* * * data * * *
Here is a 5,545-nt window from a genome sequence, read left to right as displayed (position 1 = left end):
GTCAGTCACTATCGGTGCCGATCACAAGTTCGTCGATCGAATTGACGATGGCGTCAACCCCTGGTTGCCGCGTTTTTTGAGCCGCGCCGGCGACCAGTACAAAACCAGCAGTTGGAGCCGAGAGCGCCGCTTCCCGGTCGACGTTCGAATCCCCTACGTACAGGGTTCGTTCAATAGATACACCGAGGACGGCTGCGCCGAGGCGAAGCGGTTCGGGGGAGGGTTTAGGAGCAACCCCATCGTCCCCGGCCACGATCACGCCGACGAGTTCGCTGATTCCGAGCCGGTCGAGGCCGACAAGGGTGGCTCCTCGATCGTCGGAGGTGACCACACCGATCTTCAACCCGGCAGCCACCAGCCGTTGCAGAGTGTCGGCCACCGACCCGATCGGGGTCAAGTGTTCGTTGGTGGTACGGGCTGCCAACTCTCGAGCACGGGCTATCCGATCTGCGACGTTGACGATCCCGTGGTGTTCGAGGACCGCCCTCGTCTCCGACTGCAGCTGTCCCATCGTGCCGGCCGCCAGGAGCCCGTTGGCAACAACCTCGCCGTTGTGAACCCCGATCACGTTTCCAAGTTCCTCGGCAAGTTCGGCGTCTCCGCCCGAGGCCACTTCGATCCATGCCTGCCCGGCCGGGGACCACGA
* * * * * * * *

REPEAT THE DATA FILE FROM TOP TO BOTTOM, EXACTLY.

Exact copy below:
Here is a 5,545-nt window from a genome sequence, read left to right as displayed (position 1 = left end):
GTCAGTCACTATCGGTGCCGATCACAAGTTCGTCGATCGAATTGACGATGGCGTCAACCCCTGGTTGCCGCGTTTTTTGAGCCGCGCCGGCGACCAGTACAAAACCAGCAGTTGGAGCCGAGAGCGCCGCTTCCCGGTCGACGTTCGAATCCCCTACGTACAGGGTTCGTTCAATAGATACACCGAGGACGGCTGCGCCGAGGCGAAGCGGTTCGGGGGAGGGTTTAGGAGCAACCCCATCGTCCCCGGCCACGATCACGCCGACGAGTTCGCTGATTCCGAGCCGGTCGAGGCCGACAAGGGTGGCTCCTCGATCGTCGGAGGTGACCACACCGATCTTCAACCCGGCAGCCACCAGCCGTTGCAGAGTGTCGGCCACCGACCCGATCGGGGTCAAGTGTTCGTTGGTGGTACGGGCTGCCAACTCTCGAGCACGGGCTATCCGATCTGCGACGTTGACGATCCCGTGGTGTTCGAGGACCGCCCTCGTCTCCGACTGCAGCTGTCCCATCGTGCCGGCCGCCAGGAGCCCGTTGGCAACAACCTCGCCGTTGTGAACCCCGATCACGTTTCCAAGTTCCTCGGCAAGTTCGGCGTCTCCGCCCGAGGCCACTTCGATCCATGCCTGCCCGGCCGGGGACCACGA